Sophie Bolich

Amorphic Hosting ‘CzechtoberFest’

A Riverwest brewery puts a twist on the Bavarian festival shifting its focus from German bier to Czech pivo.

By - Sep 8th, 2022 02:21 pm
Amorphic Brewing. Photo taken Sept. 6, 2022 by Sophie Bolich

Amorphic Brewing. Photo taken Sept. 6, 2022 by Sophie Bolich

With Oktoberfest quickly approaching, nearly every brewery in the city is gearing up to celebrate the famous Bavarian festival with traditional German-style beers and food. But Amorphic Beer in Riverwest is a notable exception.

Never one to conform, the seven-month-old brewery will instead host Czechtoberfest, trading soft pretzels for sausages and featuring three specialty Czech-inspired lagers for a fresh take on the classic festival.

Tickets are now available for this inaugural Czechtoberfest, which will take place Sept. 24 from 2 p.m. to 8 p.m. at the brewery at 3700 N. Fratney St..

Amorphic opened in in December 2021, serving a beer menu primarily focused on three categories: Czech-inspired lagers, IPAs and adjunct flavored brews, like cucumber Kölsch with cactus fruit and hibiscus.

The brewery doesn’t typically showcase German lagers, so as Oktoberfest approaches, founder Ron Hockersmith said he wanted to try a different approach.

Three Czech-inspired lagers will be available during the event. One of them will be a Czech-style Pilsner, which is fitting, as the Czech Republic, more specifically a city called Plzeň, was the birthplace of pilsner-style beer. Compared to its German and American counterparts, Czech Pilsners are brewed by a process and with ingredients that result in a beer that is slightly more malty and bitter.

For Amorphic’s take on the internationally beloved style, it will follow tradition and brew with Czech yeast and pilsner malt. The grain is a little more expensive than what the brewery could source from local maltsters, but it’s worth it, Hockersmith said.

Říjenfest is Amorphic’s take on an Oktoberfest brew. The beer is made with German Barke Vienna malt, Czech yeast and American hops. It will be available on draft and in four packs to-go.

As for the pronunciation of Říjenfest, Czech for Oktoberfest, “we don’t care if you say it wrong,” Hockersmith said. According to a recent customer from the Czech Republic, Hockersmith added, the word is quite difficult to pronounce, even for native Czech speakers.

The third lager featured at the festival is a re-release of W.I.M.P.S., or Weakly interacting minor particles, which is a Czech-style dark lager.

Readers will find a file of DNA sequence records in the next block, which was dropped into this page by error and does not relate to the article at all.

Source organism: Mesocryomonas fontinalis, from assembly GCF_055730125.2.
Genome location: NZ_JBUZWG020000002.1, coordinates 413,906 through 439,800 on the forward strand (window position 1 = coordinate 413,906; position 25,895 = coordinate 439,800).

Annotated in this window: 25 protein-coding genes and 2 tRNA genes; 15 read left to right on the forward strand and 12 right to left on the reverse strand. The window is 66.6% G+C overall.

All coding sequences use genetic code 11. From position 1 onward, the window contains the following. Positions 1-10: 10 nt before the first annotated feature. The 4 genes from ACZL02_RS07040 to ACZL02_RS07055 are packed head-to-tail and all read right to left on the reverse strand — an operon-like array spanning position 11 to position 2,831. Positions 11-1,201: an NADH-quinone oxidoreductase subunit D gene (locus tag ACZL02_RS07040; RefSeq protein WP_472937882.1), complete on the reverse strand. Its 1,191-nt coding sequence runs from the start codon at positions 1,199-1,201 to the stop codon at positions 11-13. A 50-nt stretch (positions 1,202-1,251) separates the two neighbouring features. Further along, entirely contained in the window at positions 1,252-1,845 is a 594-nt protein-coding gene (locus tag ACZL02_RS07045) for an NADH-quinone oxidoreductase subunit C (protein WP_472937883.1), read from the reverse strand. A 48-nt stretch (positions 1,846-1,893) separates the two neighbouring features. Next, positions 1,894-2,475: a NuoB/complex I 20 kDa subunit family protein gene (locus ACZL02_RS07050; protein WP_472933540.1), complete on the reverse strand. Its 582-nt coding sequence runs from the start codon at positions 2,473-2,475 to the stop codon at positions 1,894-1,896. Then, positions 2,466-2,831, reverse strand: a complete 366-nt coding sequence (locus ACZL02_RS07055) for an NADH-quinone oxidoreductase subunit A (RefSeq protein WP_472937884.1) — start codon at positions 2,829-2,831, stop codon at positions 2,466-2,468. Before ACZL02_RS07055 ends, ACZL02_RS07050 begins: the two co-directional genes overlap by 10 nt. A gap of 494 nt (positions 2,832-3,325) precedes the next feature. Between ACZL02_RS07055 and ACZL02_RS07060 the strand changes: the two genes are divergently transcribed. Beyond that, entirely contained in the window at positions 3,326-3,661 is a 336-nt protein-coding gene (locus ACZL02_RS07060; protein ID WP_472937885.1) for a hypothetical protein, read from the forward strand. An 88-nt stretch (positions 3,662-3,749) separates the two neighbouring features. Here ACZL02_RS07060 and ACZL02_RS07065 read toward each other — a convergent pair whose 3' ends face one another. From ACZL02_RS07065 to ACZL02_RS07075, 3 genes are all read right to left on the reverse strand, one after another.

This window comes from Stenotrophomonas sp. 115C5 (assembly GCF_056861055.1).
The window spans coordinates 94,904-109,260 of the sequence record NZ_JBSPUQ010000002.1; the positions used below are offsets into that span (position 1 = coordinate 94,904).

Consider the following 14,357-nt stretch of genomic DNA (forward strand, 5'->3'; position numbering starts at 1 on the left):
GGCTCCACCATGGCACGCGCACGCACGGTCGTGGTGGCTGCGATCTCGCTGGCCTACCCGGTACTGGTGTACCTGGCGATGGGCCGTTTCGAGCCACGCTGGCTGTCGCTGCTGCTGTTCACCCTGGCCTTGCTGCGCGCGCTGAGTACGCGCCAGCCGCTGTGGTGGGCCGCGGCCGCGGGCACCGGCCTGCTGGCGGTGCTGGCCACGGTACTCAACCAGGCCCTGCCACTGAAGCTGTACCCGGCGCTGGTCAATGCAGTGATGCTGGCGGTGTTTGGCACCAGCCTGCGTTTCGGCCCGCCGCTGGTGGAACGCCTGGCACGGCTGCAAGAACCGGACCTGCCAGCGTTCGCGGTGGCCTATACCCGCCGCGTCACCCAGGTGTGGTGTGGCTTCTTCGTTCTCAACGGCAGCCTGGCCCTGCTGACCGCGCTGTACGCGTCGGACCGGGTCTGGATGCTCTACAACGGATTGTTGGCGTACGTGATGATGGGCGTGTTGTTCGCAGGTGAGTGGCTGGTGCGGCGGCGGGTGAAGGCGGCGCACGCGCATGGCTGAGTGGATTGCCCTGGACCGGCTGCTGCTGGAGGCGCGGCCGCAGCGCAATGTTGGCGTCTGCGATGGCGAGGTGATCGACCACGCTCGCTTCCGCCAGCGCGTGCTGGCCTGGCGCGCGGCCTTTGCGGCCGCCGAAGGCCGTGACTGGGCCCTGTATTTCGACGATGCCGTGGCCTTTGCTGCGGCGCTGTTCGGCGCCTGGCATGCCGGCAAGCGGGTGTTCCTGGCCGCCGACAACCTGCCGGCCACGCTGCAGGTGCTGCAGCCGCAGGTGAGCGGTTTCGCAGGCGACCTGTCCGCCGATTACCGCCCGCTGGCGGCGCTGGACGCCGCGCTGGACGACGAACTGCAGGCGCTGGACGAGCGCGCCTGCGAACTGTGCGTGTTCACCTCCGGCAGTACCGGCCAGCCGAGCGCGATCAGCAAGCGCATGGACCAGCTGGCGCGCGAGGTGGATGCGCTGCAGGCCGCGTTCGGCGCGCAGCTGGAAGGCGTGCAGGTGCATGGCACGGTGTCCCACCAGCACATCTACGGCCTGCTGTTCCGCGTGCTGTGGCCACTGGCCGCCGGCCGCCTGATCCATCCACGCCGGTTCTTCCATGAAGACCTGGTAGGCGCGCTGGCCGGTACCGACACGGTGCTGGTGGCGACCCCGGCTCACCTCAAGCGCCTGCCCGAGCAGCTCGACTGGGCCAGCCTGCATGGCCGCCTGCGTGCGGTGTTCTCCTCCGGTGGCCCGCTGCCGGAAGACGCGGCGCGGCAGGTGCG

And because Amorphic is known for its IPAs, Hockersmith said he “won’t be able to resist” adding a tap line of hoppy ale to the festival lineup.

Aside from the variety of specially-brewed beers, festival attendees can expect sausages (regular and vegetarian) from Bunzel’s Meat Market, music and games.

The festival will be held on the garden deck at Crops on Top, an urban farm located directly south of the brewery.

“They’ve built a really cool space,” Hockersmith said of the deck, which features a 24-person table overlooking the expansive garden.

Hockersmith said he considered having the festival in the taproom or under a tent in the street, but decided on the deck in order to take advantage of what could be the final days of pleasant Wisconsin weather.

“I think we have an opportunity here to be a little closer to nature and stand underneath some hop vines on the deck, look at some zucchini plants and some cherry tomatoes and some onions…so it’s just a unique sort of atmosphere,” he said.

Amorphic will also collaborate with neighboring business The Urban Craftsman for wood to construct a temporary enclosed space for the festivities.

Tickets for Czechtoberfest are $25 each and come with a custom Amorphic-branded dimpled mug stein, good for two free fills. Food is also included in the ticket price.

Tickets are available for purchase online at Amorphic’s website.

Update: After the time of publishing, Amorphic Beer announced that the band “Pay the Devil” will play at the festival. The band plays “a local eclectic mix of original, bluegrass, folk, Irish, Americana, obscure and outlaw country tunes.”


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